Friday, May 28
She smells of flowers. Not sure which type, exactly, but whenever she approaches they burst into bloom. I wonder whether it might become overpowering, but for now it’s wonderful.
We talk for a while. I try to sound casual, unsure of whether I’m succeeding. Every look from those eyes throws me off guard. I want to give her a sign, a hint of how I feel, in the delusive hope that I’ll get one back. Part of me wonders if I’m being too clingy. The rest wants to spend every second of the evening with her.
‘I’m going to the toilet,’ I say.
Tuesday, May 25
The sun is lowering in the sky and still we drive. Turn after hairpin, drop after incline, we drive. Trees course past and into obscurity. The rushing stream of air, once so clement, now bites with thousands of tiny teeth. And still we drive, chasing the ribbon of hard asphalt, meandering past the limits of vision, unyielding and without end. The music blaring from the stereo takes on an incessant, invasive overtone. Headlights of approaching cars smirk at us, savouring our discomfort.
We’ll get there in the end. To the azure beaches, to the beautiful people, to the breast implants floating in the water. It’s all waiting for us; we just have to get there. Only this far away we keep forgetting it exists.
Monday, May 17
He’s losing. He sits there, sunk into the couch, shrinking more and more with every passing country. History is repeating itself. Again. My sniggers of glee intensify.
The glare of the TV shows that there remains only one country on nul points. And there are only two votes left to go. All his hopes hang on the Swedes. The couch is threatening to eat him.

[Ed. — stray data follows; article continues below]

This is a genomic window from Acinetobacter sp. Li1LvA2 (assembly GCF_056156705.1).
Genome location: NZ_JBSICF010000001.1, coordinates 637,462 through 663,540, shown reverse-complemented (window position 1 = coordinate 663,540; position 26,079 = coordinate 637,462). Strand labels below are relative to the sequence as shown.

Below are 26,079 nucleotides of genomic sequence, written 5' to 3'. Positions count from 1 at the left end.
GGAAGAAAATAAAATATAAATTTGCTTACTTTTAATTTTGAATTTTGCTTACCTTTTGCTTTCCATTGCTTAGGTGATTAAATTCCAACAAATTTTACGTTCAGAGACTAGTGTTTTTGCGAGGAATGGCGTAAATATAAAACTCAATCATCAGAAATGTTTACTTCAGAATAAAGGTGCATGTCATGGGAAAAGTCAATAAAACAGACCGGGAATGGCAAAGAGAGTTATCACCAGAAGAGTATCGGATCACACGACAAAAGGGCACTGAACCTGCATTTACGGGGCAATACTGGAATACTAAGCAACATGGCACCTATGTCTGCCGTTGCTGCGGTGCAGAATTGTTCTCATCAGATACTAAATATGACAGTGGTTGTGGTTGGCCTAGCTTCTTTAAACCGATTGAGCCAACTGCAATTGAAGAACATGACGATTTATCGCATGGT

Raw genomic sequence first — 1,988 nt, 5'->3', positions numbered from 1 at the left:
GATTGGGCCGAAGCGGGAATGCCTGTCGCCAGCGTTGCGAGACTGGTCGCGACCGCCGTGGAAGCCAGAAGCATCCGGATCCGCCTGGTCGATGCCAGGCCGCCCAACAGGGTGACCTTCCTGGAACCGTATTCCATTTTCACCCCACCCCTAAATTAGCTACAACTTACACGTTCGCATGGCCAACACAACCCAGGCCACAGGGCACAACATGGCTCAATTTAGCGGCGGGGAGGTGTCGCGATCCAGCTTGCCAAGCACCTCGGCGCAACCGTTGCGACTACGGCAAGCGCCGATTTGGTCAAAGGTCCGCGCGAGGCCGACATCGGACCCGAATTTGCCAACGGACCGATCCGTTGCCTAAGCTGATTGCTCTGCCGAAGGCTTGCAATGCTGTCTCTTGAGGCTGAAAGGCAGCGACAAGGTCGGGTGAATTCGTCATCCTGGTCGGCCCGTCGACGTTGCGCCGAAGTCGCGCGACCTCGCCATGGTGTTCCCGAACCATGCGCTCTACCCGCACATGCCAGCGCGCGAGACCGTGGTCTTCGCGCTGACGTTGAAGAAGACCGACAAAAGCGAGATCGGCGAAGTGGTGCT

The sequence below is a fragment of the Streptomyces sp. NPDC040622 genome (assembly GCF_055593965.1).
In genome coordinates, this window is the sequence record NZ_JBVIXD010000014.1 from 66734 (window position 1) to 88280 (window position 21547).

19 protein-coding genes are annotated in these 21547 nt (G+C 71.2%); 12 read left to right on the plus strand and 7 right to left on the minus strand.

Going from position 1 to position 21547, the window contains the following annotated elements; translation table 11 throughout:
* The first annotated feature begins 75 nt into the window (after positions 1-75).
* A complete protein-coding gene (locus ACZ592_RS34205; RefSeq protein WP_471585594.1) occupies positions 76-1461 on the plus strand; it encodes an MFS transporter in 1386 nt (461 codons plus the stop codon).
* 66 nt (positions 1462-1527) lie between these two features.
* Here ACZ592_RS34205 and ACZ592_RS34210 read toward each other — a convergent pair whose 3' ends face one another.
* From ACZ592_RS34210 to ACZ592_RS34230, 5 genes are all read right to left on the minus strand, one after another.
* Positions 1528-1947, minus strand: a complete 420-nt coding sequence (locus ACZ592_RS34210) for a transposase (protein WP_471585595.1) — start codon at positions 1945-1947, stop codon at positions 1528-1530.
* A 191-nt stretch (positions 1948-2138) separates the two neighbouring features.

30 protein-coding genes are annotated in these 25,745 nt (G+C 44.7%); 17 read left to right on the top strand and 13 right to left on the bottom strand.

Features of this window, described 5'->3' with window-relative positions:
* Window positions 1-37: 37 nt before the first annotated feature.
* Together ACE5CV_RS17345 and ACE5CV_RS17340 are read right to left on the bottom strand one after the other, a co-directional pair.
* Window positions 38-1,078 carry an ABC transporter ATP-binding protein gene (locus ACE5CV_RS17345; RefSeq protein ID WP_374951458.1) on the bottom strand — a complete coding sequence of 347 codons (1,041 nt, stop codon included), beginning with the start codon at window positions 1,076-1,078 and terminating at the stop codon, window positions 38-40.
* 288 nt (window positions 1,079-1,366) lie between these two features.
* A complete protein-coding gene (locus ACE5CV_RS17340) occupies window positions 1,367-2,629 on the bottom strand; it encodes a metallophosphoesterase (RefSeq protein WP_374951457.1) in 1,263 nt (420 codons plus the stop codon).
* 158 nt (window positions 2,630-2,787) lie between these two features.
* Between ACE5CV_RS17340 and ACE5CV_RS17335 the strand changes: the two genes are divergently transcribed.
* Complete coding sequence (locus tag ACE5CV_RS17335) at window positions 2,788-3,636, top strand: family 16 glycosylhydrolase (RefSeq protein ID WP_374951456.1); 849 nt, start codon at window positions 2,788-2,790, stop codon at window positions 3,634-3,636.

…Norway, three points. La Norvège, trois points…
YEEEESSSSSSSS!!!!! He leaps out of the cavernous settee, fist pumping the air, face fixed in animal rage. Sighing with relief, he sits back down and opens another beer. I haven’t the heart to point out that he’s still come last.
Thursday, May 13
The air is close; I can feel the storm coming. Later, as bullets of rain pound down, I wonder at how such depressing weather can make me happy. I want to run out in it and slip into the fountain. Instead we scurry, sheltering under stretched bat-wing umbrellas, to eat roasted cow in between grunts of thunder.
Wednesday, May 12
Dog lies in the storm’s eye, oblivious to the noise and smoke and laughing French people swirling around. Sometimes he lifts his head from its resting place to stare with those dinner plate eyes, but nothing can hold his interest for long. He’s seen it all before; the girls, painstakingly painted, shooting covert glances at the boys. The boys, puffed up cockerels, pretending not to notice. The wallflowers, burning holes in the floor. The drunks at the bar, their faces filling up with beer. Dog goes back to sleep, until the next time someone spills a drink on him.
Monday, May 10
It starts as the smallest thing. Noticing the little details, things that would stay buried deep in your subconscious were it anyone else. Then you find yourself thinking about them, remembering the way they play with their hair, or that cute frown of concentration that they’re deliciously unaware of. You start to go out of your way to speak to them when you’re together with friends, to sit by them, to walk next to them, to agree with them, to impress them. You catch yourself daydreaming about them.
Pretences to spend time in their company are invented and seized upon. They can’t make it this time, but that’s OK, you’re sure they must have a valid reason. Like last time. And the time before that. Gradually, reluctantly, reality slips in, an unwelcome guest. Maybe if you styled your hair differently, if you were a little bit funnier, if you hadn’t come across as so eager. You’ll never know.
It starts as the smallest thing, and ends by crashing down on top of you.
Friday, May 7
I snip off the hairs ten by ten, and hope I’m doing it badly so they’ll never ask me again. We talk about Lyon, about how little drops of rain bead on blades of grass. He accuses me of being a professional hairdresser, because I can talk while I chop. Someone comes in to read the newspaper covering the floor, but tiny hairs obscure the words.
The past is dead, I found myself thinking, subliminally.
No it’s not, it told me. It’s not even past.
Fell in love with a girl, but she didn’t notice. Thus I lurked in the muddled haze of her periphery, loving her from afar.